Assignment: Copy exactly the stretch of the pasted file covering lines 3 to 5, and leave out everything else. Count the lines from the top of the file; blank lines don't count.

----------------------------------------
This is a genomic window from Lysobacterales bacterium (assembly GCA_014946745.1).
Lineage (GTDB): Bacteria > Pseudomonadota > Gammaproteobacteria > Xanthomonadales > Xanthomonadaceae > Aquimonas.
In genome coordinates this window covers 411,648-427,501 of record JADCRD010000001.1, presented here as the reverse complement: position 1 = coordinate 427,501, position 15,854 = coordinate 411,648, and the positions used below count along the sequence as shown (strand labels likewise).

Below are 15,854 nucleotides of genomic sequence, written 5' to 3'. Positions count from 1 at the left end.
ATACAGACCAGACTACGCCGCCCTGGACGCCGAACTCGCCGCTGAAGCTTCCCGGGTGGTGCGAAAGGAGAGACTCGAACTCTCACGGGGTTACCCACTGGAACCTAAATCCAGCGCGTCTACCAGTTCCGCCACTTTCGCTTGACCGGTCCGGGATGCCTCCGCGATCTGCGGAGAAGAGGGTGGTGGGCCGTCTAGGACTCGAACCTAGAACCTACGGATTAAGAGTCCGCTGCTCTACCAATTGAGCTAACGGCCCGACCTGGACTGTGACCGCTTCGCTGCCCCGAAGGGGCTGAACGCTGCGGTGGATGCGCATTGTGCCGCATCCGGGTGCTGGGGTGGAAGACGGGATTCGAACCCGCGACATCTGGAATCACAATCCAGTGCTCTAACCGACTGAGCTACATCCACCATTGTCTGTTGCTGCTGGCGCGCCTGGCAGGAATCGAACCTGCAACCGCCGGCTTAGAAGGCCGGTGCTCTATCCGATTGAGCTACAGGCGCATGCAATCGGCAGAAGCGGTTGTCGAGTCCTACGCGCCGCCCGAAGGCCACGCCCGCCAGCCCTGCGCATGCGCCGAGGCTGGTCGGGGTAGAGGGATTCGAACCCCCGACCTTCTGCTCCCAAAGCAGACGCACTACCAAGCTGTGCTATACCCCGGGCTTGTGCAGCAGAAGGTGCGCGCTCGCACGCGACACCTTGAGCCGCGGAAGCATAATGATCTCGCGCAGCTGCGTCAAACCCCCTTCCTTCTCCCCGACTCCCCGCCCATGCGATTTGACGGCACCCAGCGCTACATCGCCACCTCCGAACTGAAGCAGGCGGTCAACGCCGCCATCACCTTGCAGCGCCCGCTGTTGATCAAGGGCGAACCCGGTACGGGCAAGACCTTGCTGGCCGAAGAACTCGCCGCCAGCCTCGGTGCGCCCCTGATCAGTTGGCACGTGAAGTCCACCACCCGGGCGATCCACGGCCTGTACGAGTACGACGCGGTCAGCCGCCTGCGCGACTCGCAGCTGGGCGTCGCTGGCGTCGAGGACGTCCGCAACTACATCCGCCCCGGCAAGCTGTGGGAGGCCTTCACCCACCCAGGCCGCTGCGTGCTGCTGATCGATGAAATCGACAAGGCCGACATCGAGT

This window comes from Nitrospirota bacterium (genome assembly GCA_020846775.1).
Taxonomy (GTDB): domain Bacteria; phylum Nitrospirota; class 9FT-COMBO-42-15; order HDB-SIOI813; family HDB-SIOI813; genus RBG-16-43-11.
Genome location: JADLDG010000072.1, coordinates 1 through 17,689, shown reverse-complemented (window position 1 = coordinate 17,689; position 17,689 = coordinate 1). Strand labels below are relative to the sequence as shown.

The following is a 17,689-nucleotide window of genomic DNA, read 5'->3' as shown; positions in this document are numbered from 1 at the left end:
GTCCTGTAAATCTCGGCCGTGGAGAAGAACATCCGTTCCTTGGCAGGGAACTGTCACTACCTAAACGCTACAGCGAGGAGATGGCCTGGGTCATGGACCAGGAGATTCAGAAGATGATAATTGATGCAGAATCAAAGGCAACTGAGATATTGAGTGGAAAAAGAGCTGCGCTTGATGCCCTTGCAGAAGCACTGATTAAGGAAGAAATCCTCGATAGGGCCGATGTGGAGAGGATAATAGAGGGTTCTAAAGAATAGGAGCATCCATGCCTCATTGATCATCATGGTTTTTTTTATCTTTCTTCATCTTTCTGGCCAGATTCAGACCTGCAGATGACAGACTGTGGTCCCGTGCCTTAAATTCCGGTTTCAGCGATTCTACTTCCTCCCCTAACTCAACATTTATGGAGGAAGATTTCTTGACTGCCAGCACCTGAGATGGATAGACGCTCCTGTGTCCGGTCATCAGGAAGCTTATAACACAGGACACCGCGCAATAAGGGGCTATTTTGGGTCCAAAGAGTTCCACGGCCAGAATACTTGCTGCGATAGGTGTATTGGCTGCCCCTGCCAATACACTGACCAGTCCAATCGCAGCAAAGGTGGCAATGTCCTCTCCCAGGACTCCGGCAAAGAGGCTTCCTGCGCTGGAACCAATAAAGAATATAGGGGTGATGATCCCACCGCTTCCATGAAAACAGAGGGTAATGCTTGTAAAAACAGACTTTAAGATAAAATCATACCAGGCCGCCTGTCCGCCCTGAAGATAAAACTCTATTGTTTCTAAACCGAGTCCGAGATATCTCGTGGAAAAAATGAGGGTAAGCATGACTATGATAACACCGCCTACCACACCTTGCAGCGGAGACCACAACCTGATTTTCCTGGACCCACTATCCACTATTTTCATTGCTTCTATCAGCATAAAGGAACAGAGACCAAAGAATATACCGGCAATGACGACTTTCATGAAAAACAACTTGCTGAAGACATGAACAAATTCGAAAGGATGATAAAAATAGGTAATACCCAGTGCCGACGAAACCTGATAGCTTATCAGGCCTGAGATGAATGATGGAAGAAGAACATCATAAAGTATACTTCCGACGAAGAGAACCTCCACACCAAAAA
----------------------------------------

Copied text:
In genome coordinates this window covers 411,648-427,501 of record JADCRD010000001.1, presented here as the reverse complement: position 1 = coordinate 427,501, position 15,854 = coordinate 411,648, and the positions used below count along the sequence as shown (strand labels likewise).

Below are 15,854 nucleotides of genomic sequence, written 5' to 3'. Positions count from 1 at the left end.
ATACAGACCAGACTACGCCGCCCTGGACGCCGAACTCGCCGCTGAAGCTTCCCGGGTGGTGCGAAAGGAGAGACTCGAACTCTCACGGGGTTACCCACTGGAACCTAAATCCAGCGCGTCTACCAGTTCCGCCACTTTCGCTTGACCGGTCCGGGATGCCTCCGCGATCTGCGGAGAAGAGGGTGGTGGGCCGTCTAGGACTCGAACCTAGAACCTACGGATTAAGAGTCCGCTGCTCTACCAATTGAGCTAACGGCCCGACCTGGACTGTGACCGCTTCGCTGCCCCGAAGGGGCTGAACGCTGCGGTGGATGCGCATTGTGCCGCATCCGGGTGCTGGGGTGGAAGACGGGATTCGAACCCGCGACATCTGGAATCACAATCCAGTGCTCTAACCGACTGAGCTACATCCACCATTGTCTGTTGCTGCTGGCGCGCCTGGCAGGAATCGAACCTGCAACCGCCGGCTTAGAAGGCCGGTGCTCTATCCGATTGAGCTACAGGCGCATGCAATCGGCAGAAGCGGTTGTCGAGTCCTACGCGCCGCCCGAAGGCCACGCCCGCCAGCCCTGCGCATGCGCCGAGGCTGGTCGGGGTAGAGGGATTCGAACCCCCGACCTTCTGCTCCCAAAGCAGACGCACTACCAAGCTGTGCTATACCCCGGGCTTGTGCAGCAGAAGGTGCGCGCTCGCACGCGACACCTTGAGCCGCGGAAGCATAATGATCTCGCGCAGCTGCGTCAAACCCCCTTCCTTCTCCCCGACTCCCCGCCCATGCGATTTGACGGCACCCAGCGCTACATCGCCACCTCCGAACTGAAGCAGGCGGTCAACGCCGCCATCACCTTGCAGCGCCCGCTGTTGATCAAGGGCGAACCCGGTACGGGCAAGACCTTGCTGGCCGAAGAACTCGCCGCCAGCCTCGGTGCGCCCCTGATCAGTTGGCACGTGAAGTCCACCACCCGGGCGATCCACGGCCTGTACGAGTACGACGCGGTCAGCCGCCTGCGCGACTCGCAGCTGGGCGTCGCTGGCGTCGAGGACGTCCGCAACTACATCCGCCCCGGCAAGCTGTGGGAGGCCTTCACCCACCCAGGCCGCTGCGTGCTGCTGATCGATGAAATCGACAAGGCCGACATCGAGT